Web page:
How to Draw Trend Lines
It's important to know how to draw trend lines on stock charts. Why? Because the trend line forms the basis of many popular trading strategies. So if you want them to work as they were intended, and to bring you in the greatest profits, learning how to draw these simple straight lines is critical.
There are many methods of drawing trend lines. Entire books have been written on the subject. This suggests that trend line drawing is something of an art. But while this is true to a certain extent, the best methods remain more objective than subjective. That means there is a science to it that you can learn with a little study.
One of the better, and simpler methods, is discussed below. This method allows you to consistently draw trend lines without needing to use a complex algorithm. In other words, it is fairly easy to draw on any stock chart once you understand a few basic rules.
This method is widely attributed to Victor Sperandeo. Trader Vic, as he is widely known, achieved fame in the investing world when he accurately forecasted the stock market crash of 1987 during his September 21 interview with Barron's, a weekly financial publication. He backed up his forecast on October 16 – one trading session prior to Black Monday – when he shorted the Dow and subsequently made 300% during that ominous day when the DJIA fell by 22.6%, which is the largest daily percentage loss in the index's history.
Sperandeo describes his method in Chapter 7 of his 1991 book Methods of a Wall Street Master. There he defines a trend as the prevailing direction of a stock's price within a given period of time. Prices are considered to be trending upward when they rise consistently over time, with only temporary bouts of declining prices which do not make lower lows than the previous price declines. Likewise, in a downward trend prices decline over time, with only temporary price rallies which never rise higher than previous price rallies.
Consider the following stock chart:
GLW stock chart without trend line
Intuitively, you can see that Corning (GLW) has been in a downward trend from February to September 2015. Using more precise language, you would say that GLW is downward trending over this period of time because it makes a series of lower lows, while being interrupted by lower highs during the occasional rally.
But how exactly would you draw a trend line to capture this downward trend?
The Method for Drawing Downward Trend Lines
Draw a straight line from the highest high point to the lowest minor high point just prior to the lowest low point, making sure the line does not intersect any prices between the two points. The line should then be extended down past the lowest high point, and may intersect prices as it does.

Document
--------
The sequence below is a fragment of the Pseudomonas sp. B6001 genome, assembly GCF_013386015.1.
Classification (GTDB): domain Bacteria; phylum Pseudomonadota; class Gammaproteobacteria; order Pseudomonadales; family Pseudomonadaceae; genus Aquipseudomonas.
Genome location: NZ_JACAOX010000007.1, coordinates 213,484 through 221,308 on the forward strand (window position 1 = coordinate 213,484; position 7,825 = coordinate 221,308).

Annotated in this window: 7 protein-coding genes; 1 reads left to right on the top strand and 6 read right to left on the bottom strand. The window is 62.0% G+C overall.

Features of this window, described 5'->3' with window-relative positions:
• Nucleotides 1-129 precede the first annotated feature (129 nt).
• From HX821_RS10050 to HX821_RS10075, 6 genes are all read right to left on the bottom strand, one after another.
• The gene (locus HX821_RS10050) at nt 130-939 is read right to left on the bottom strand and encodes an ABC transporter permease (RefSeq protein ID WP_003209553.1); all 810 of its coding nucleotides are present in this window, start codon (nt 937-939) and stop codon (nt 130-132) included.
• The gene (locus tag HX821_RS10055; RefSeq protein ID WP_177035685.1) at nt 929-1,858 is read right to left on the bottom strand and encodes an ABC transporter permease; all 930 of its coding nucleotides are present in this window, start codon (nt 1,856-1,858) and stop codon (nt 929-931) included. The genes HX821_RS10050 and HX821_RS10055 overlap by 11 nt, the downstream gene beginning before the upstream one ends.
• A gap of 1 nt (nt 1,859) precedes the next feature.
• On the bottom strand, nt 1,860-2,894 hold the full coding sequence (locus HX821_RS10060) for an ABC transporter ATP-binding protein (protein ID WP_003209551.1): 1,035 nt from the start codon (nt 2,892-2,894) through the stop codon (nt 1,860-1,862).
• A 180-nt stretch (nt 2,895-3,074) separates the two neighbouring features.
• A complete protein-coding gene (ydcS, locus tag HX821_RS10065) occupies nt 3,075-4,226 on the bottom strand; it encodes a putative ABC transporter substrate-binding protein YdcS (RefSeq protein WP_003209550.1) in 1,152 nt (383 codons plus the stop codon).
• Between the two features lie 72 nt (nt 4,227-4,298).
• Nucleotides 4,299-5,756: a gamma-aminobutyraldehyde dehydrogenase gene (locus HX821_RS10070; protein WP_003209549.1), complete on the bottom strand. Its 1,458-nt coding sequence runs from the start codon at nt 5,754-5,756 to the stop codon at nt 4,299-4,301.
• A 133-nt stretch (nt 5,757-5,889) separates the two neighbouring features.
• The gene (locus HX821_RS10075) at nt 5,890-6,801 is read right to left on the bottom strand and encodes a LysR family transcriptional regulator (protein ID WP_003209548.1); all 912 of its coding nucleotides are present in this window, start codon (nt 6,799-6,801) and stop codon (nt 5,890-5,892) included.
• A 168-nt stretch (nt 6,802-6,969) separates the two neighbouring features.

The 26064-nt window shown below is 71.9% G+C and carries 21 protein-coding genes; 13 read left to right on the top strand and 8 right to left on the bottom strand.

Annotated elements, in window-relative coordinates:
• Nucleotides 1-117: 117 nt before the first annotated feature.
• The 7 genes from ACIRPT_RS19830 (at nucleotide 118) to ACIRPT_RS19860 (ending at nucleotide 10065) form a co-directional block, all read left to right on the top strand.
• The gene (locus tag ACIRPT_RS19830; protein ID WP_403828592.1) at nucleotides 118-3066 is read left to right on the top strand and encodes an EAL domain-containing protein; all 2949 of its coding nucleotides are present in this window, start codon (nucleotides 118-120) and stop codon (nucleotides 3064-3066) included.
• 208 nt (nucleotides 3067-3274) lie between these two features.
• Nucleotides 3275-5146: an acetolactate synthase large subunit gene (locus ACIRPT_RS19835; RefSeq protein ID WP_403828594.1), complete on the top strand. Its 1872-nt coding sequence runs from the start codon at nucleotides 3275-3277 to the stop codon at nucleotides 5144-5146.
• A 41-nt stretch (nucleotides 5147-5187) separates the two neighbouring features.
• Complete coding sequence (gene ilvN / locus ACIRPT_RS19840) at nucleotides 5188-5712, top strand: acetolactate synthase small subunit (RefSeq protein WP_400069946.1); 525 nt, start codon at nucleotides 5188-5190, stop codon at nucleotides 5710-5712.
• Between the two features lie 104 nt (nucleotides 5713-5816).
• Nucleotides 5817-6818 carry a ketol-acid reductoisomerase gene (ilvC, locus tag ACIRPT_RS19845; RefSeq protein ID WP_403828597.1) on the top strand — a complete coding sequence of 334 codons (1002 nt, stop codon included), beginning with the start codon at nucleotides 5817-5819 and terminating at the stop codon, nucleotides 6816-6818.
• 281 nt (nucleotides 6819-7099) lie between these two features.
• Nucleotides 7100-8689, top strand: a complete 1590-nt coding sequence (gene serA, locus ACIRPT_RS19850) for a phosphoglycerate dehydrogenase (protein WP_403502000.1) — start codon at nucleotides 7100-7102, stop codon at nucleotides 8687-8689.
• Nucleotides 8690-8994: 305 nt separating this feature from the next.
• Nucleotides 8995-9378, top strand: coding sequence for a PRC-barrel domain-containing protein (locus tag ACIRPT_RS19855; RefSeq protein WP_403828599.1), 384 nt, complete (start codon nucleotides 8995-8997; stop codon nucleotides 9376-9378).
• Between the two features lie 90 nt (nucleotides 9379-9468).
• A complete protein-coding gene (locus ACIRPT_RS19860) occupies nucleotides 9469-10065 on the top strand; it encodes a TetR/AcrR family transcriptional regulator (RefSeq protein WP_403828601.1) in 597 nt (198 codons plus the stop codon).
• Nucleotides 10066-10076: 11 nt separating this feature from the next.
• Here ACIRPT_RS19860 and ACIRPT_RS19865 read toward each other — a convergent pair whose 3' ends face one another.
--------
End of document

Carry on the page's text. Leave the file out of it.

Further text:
For GLW, the proper trend line would look like this:
GLW stock chart with correctly drawn trend line
This trend line is the only line that can be drawn that best satisfies the above criteria. Note that it cannot strictly be drawn from the highest high in this case, because the resulting trend line would intersect prices:
GLW stock chart with incorrectly drawn trend line
Moreover, trying to draw the trend line from a lower minor high point closer to the lowest low point would also be improper. Again, the resulting line would intersect prices:
GLW stock chart with another incorrectly drawn trend line
Also note how the properly drawn trend line touches prices in 3 places in the GLW stock chart. This is not unusual. While only 2 points are needed to draw a straight line, in actual practice you often see prices touching or 'retesting' the trend line 3, 4, even 5 times or more. This is a welcomed phenomenon in technical analysis. It confirms that the line has been drawn correctly. It also indicates that a stock is trending strongly. All else equal, the more times a trend line has been tested, the more confident you can be that the stock is trending in a particular direction.
To draw an upward trend line, you simply reverse the procedure.
The Method for Drawing Upward Trend Lines
Draw a straight line from the lowest low point to the highest minor low point just prior to the highest high point, making sure the line does not intersect any prices between the two points. The line should then be extended up past the highest low point, and may intersect prices as it does.
Here is an example:
GS stock chart with correctly drawn trend line
Goldman Sachs (GS) is clearly in an upward trend. Between February and the end of June 2015, it made a series of higher highs interrupted by higher lows on the occasional sell-off. The trend line is properly drawn from the lowest low up to the highest minor low preceding the highest high. Extending past the highest low, late-June prices are poised to retest the trend line for the 5 or 6th time, or else to break it altogether and begin a new trend downward.
A final caution. Do not think that once a trend line has been drawn, it is set in stone. Since prices can change drastically from day to day, they may very well upset your neatly drawn trend line. There are actually plenty of scenarios that will cause you to re-consider the viability of your trend line. So be prepared to redraw it.
Now that you know how to draw trend lines, put it to good use.
Begin building a complete swing trading system here.